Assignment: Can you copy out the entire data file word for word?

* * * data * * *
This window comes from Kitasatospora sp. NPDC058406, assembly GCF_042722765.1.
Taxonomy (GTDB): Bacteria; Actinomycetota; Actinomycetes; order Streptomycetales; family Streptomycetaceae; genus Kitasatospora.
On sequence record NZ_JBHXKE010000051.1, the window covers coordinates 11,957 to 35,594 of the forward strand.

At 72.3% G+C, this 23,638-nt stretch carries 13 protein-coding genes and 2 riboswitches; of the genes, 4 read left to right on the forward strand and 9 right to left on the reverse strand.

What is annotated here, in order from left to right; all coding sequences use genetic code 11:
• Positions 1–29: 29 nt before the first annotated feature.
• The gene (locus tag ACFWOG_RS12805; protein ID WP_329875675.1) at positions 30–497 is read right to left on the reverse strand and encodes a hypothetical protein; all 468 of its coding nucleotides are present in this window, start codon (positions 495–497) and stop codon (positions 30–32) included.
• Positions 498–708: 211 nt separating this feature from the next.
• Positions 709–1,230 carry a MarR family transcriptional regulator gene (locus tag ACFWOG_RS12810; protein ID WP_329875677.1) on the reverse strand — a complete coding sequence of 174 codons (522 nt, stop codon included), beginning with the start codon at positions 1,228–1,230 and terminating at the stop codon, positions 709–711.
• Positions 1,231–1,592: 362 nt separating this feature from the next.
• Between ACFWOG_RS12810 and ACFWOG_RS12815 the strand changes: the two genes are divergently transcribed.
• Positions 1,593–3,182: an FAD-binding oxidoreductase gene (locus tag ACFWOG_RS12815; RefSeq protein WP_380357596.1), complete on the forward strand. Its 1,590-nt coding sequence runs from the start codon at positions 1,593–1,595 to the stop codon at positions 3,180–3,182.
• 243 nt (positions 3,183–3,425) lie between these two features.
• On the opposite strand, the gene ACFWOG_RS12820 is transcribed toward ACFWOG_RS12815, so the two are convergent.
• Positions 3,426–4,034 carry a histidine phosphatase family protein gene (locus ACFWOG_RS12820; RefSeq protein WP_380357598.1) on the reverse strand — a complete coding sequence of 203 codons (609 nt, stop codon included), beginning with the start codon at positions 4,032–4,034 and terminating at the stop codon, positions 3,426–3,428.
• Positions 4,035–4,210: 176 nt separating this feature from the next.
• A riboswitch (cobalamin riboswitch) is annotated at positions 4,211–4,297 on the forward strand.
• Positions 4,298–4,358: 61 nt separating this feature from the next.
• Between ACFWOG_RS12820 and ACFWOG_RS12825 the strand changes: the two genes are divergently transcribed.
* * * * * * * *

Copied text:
This window comes from Kitasatospora sp. NPDC058406, assembly GCF_042722765.1.
Taxonomy (GTDB): Bacteria; Actinomycetota; Actinomycetes; order Streptomycetales; family Streptomycetaceae; genus Kitasatospora.
On sequence record NZ_JBHXKE010000051.1, the window covers coordinates 11,957 to 35,594 of the forward strand.

At 72.3% G+C, this 23,638-nt stretch carries 13 protein-coding genes and 2 riboswitches; of the genes, 4 read left to right on the forward strand and 9 right to left on the reverse strand.

What is annotated here, in order from left to right; all coding sequences use genetic code 11:
• Positions 1–29: 29 nt before the first annotated feature.
• The gene (locus tag ACFWOG_RS12805; protein ID WP_329875675.1) at positions 30–497 is read right to left on the reverse strand and encodes a hypothetical protein; all 468 of its coding nucleotides are present in this window, start codon (positions 495–497) and stop codon (positions 30–32) included.
• Positions 498–708: 211 nt separating this feature from the next.
• Positions 709–1,230 carry a MarR family transcriptional regulator gene (locus tag ACFWOG_RS12810; protein ID WP_329875677.1) on the reverse strand — a complete coding sequence of 174 codons (522 nt, stop codon included), beginning with the start codon at positions 1,228–1,230 and terminating at the stop codon, positions 709–711.
• Positions 1,231–1,592: 362 nt separating this feature from the next.
• Between ACFWOG_RS12810 and ACFWOG_RS12815 the strand changes: the two genes are divergently transcribed.
• Positions 1,593–3,182: an FAD-binding oxidoreductase gene (locus tag ACFWOG_RS12815; RefSeq protein WP_380357596.1), complete on the forward strand. Its 1,590-nt coding sequence runs from the start codon at positions 1,593–1,595 to the stop codon at positions 3,180–3,182.
• 243 nt (positions 3,183–3,425) lie between these two features.
• On the opposite strand, the gene ACFWOG_RS12820 is transcribed toward ACFWOG_RS12815, so the two are convergent.
• Positions 3,426–4,034 carry a histidine phosphatase family protein gene (locus ACFWOG_RS12820; RefSeq protein WP_380357598.1) on the reverse strand — a complete coding sequence of 203 codons (609 nt, stop codon included), beginning with the start codon at positions 4,032–4,034 and terminating at the stop codon, positions 3,426–3,428.
• Positions 4,035–4,210: 176 nt separating this feature from the next.
• A riboswitch (cobalamin riboswitch) is annotated at positions 4,211–4,297 on the forward strand.
• Positions 4,298–4,358: 61 nt separating this feature from the next.
• Between ACFWOG_RS12820 and ACFWOG_RS12825 the strand changes: the two genes are divergently transcribed.